Kimberly Fitch Tully worked for the same company for 27 years before a company-wide change prompted her to re-examine and change direction. She is now the CEO of a non-profit organisation that makes an impact in the world. Key facts about Kim's career transition:
- Kim has changed career and moved from 27 years in the same company to non-profit
- Kim’s change moved her up into a new role of CEO, something she had never done before
- Kim's career change was bold and inspiring and you can do it too!
What you will learn from Kim’s change of career:
- You don't always need to re-start from scratch
- Once you get into the right mindset, life offers more opportunities than you can foresee
- How to get unstuck where you cannot see a way forward
Ciao Kim! Great to have you here sharing your story!
Could you please share what’s your career now and what were you doing before?
I have been the Chief Executive of Engaging Dementia for a year. Engaging Dementia is a registered charity in Ireland, which provides dementia-specific training for those who care for and interact with people living with dementia in nursing homes, day centres, hospitals or the family home.
Before this, I worked for 27 years for Ingersoll-Rand, a fortune 500 company. I was transferred a couple of times internationally in a variety of roles as well. My last role was as a Contract Manager, looking after our distribution channel in Europe, Russia & CIS, Middle East and Africa.
What made you think you wanted to change your career? And when you realised a change was needed, did you already know what you wanted to do? or did you have no idea what else you could do?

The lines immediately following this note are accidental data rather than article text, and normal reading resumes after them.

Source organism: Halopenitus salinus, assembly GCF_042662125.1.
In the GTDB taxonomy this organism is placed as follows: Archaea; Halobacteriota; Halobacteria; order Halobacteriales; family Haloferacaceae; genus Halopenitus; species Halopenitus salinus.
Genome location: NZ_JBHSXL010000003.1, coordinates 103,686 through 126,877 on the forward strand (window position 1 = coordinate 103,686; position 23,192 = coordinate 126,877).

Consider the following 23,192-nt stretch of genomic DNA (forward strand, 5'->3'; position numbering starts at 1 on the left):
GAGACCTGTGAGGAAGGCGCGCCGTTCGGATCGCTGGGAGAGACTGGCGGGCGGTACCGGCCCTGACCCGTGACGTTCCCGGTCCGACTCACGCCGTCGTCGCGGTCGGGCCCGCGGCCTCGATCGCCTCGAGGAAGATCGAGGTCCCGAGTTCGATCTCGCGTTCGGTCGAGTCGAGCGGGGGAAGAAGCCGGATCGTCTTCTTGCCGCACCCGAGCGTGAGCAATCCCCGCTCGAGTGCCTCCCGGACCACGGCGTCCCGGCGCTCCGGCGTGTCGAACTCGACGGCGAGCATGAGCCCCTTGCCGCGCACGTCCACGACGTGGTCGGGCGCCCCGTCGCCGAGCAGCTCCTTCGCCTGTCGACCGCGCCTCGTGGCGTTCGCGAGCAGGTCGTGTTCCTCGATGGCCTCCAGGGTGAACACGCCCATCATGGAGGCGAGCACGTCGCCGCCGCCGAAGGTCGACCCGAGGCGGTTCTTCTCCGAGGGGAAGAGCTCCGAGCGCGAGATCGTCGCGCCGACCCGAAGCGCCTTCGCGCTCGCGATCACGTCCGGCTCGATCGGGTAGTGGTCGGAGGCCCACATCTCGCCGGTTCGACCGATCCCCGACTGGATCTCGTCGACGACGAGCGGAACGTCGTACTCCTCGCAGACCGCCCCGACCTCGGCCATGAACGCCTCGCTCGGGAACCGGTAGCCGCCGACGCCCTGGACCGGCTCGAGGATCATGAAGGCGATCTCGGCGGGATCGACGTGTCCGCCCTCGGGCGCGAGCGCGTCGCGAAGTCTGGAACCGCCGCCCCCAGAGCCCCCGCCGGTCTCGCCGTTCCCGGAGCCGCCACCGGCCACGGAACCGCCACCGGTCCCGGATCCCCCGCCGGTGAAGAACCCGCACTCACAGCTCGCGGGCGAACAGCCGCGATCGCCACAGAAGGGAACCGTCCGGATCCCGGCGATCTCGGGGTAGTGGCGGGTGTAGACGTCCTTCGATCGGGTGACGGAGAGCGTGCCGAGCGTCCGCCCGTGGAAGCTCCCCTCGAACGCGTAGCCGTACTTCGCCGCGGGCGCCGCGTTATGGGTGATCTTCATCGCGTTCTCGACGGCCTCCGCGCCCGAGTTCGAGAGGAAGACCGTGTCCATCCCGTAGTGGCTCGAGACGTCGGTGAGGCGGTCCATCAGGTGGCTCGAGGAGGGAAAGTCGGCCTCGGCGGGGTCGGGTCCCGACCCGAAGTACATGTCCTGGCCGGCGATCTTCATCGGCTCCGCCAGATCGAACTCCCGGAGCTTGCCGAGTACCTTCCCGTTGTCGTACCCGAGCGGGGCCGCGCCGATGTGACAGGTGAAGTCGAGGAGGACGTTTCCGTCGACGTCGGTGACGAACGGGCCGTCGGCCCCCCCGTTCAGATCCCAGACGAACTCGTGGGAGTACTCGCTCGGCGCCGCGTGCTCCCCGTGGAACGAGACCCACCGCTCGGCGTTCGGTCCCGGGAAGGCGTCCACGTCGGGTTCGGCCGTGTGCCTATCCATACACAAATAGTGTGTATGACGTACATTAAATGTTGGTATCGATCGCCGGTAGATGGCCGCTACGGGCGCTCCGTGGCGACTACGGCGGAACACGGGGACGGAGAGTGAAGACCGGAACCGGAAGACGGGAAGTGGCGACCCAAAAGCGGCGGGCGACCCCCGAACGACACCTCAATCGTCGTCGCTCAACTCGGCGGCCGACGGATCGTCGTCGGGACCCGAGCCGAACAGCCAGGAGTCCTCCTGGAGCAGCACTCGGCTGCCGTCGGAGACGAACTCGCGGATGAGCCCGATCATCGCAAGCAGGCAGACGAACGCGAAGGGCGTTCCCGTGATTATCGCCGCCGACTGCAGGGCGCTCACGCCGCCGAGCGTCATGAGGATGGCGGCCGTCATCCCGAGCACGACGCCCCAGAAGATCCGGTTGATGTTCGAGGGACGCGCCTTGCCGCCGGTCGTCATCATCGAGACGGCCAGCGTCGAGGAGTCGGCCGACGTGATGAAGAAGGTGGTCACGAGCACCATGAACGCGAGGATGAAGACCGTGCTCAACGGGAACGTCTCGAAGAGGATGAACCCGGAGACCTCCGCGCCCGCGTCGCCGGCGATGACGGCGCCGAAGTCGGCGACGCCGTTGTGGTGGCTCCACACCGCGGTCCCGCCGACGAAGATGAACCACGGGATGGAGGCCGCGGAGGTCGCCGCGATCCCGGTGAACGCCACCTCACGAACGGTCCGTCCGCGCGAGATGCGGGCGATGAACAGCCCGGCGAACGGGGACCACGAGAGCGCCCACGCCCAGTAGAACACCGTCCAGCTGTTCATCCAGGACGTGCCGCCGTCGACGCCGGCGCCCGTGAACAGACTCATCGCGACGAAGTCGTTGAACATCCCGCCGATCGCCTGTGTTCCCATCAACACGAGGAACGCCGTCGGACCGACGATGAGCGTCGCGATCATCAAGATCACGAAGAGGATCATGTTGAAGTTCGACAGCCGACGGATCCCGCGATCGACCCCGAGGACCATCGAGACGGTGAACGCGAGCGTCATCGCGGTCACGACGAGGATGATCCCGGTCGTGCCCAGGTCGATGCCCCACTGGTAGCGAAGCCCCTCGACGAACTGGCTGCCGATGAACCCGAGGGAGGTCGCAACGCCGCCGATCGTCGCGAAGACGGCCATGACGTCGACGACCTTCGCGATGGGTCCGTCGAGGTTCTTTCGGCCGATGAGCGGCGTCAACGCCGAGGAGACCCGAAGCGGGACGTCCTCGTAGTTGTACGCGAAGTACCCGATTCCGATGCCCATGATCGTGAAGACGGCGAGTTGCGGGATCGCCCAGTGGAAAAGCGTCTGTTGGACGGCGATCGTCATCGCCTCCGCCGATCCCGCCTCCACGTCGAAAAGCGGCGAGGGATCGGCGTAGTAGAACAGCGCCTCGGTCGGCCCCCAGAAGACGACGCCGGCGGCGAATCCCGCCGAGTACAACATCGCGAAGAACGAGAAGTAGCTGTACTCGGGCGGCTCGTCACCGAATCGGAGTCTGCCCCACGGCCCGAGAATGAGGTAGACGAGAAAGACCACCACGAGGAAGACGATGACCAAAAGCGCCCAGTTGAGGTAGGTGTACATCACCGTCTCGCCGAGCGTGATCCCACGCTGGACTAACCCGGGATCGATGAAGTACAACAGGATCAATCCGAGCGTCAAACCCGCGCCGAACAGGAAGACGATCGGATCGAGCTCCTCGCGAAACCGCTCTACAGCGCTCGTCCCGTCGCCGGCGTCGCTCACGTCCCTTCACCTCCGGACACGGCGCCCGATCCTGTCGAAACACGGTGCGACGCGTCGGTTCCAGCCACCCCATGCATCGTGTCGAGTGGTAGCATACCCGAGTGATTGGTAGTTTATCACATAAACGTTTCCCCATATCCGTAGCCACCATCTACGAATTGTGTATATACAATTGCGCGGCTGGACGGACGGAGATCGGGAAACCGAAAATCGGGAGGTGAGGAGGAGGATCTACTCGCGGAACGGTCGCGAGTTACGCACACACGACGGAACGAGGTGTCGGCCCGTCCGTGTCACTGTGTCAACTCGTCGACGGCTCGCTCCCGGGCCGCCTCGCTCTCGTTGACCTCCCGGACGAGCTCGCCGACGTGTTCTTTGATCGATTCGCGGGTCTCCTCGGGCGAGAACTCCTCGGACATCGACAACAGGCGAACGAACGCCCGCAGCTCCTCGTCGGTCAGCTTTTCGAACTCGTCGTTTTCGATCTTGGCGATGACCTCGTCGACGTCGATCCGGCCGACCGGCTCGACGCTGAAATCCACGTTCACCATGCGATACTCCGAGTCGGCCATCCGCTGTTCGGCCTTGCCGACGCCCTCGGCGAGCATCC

After a merger, I was offered a nice redundancy package. My managers were fighting for me to stay, but the longer I contemplated my options, the more excited I got about starting a brand new adventure, and doing something different.
I did not know what I wanted to do, but was interested in moving into either the voluntary/charity sector or the green sector. I have always been interested in social and environmental issues, and had also done a lot of volunteering over the years, and had also worked on employee focus groups at Ingersoll-Rand.
Since I had been with the same company for 27 years, I was daunted by the whole process though - creating a CV, interviewing, etc. I assumed the whole process had changed dramatically since 1993, and while I am a confident person, the idea of looking for a new position filled me with dread. Not the job itself, but the process of getting there. I think that without Bruna, I would have wasted time worrying, instead of getting on with the career change. She provided me with clear action items to work on, and a road map to the change.